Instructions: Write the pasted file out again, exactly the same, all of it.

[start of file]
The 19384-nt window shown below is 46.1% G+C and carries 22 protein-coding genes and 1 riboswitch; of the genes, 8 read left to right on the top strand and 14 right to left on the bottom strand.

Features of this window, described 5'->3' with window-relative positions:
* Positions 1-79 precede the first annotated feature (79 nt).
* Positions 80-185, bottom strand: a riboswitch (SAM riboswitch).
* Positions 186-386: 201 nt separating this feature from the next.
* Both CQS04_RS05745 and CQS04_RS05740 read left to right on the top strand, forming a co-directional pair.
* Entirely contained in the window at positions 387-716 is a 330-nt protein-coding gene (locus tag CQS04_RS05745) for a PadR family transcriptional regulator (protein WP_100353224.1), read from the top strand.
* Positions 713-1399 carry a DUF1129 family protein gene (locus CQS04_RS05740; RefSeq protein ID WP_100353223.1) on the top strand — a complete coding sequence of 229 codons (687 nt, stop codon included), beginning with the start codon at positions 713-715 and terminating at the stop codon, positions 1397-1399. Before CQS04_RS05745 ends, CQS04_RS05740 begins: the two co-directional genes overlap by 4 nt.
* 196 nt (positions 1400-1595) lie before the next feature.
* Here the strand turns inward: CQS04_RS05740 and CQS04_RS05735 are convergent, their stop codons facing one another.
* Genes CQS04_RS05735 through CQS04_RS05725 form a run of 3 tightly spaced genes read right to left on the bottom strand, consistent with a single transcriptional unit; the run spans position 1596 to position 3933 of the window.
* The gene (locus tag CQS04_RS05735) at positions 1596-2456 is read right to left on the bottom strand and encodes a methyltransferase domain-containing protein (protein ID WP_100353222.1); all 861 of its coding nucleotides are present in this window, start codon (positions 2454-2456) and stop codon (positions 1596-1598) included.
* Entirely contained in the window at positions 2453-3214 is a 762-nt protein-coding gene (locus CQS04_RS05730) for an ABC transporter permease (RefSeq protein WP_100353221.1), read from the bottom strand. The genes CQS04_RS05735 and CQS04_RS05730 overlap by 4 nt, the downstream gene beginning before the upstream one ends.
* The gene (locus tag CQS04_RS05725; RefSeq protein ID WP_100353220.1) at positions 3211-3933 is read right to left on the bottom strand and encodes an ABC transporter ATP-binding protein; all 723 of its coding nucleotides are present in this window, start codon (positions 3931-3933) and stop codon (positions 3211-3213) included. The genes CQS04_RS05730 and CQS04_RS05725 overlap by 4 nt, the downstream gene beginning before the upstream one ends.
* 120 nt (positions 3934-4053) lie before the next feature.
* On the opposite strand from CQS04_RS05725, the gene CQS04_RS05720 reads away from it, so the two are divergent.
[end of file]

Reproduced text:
The 19384-nt window shown below is 46.1% G+C and carries 22 protein-coding genes and 1 riboswitch; of the genes, 8 read left to right on the top strand and 14 right to left on the bottom strand.

Features of this window, described 5'->3' with window-relative positions:
* Positions 1-79 precede the first annotated feature (79 nt).
* Positions 80-185, bottom strand: a riboswitch (SAM riboswitch).
* Positions 186-386: 201 nt separating this feature from the next.
* Both CQS04_RS05745 and CQS04_RS05740 read left to right on the top strand, forming a co-directional pair.
* Entirely contained in the window at positions 387-716 is a 330-nt protein-coding gene (locus tag CQS04_RS05745) for a PadR family transcriptional regulator (protein WP_100353224.1), read from the top strand.
* Positions 713-1399 carry a DUF1129 family protein gene (locus CQS04_RS05740; RefSeq protein ID WP_100353223.1) on the top strand — a complete coding sequence of 229 codons (687 nt, stop codon included), beginning with the start codon at positions 713-715 and terminating at the stop codon, positions 1397-1399. Before CQS04_RS05745 ends, CQS04_RS05740 begins: the two co-directional genes overlap by 4 nt.
* 196 nt (positions 1400-1595) lie before the next feature.
* Here the strand turns inward: CQS04_RS05740 and CQS04_RS05735 are convergent, their stop codons facing one another.
* Genes CQS04_RS05735 through CQS04_RS05725 form a run of 3 tightly spaced genes read right to left on the bottom strand, consistent with a single transcriptional unit; the run spans position 1596 to position 3933 of the window.
* The gene (locus tag CQS04_RS05735) at positions 1596-2456 is read right to left on the bottom strand and encodes a methyltransferase domain-containing protein (protein ID WP_100353222.1); all 861 of its coding nucleotides are present in this window, start codon (positions 2454-2456) and stop codon (positions 1596-1598) included.
* Entirely contained in the window at positions 2453-3214 is a 762-nt protein-coding gene (locus CQS04_RS05730) for an ABC transporter permease (RefSeq protein WP_100353221.1), read from the bottom strand. The genes CQS04_RS05735 and CQS04_RS05730 overlap by 4 nt, the downstream gene beginning before the upstream one ends.
* The gene (locus tag CQS04_RS05725; RefSeq protein ID WP_100353220.1) at positions 3211-3933 is read right to left on the bottom strand and encodes an ABC transporter ATP-binding protein; all 723 of its coding nucleotides are present in this window, start codon (positions 3931-3933) and stop codon (positions 3211-3213) included. The genes CQS04_RS05730 and CQS04_RS05725 overlap by 4 nt, the downstream gene beginning before the upstream one ends.
* 120 nt (positions 3934-4053) lie before the next feature.
* On the opposite strand from CQS04_RS05725, the gene CQS04_RS05720 reads away from it, so the two are divergent.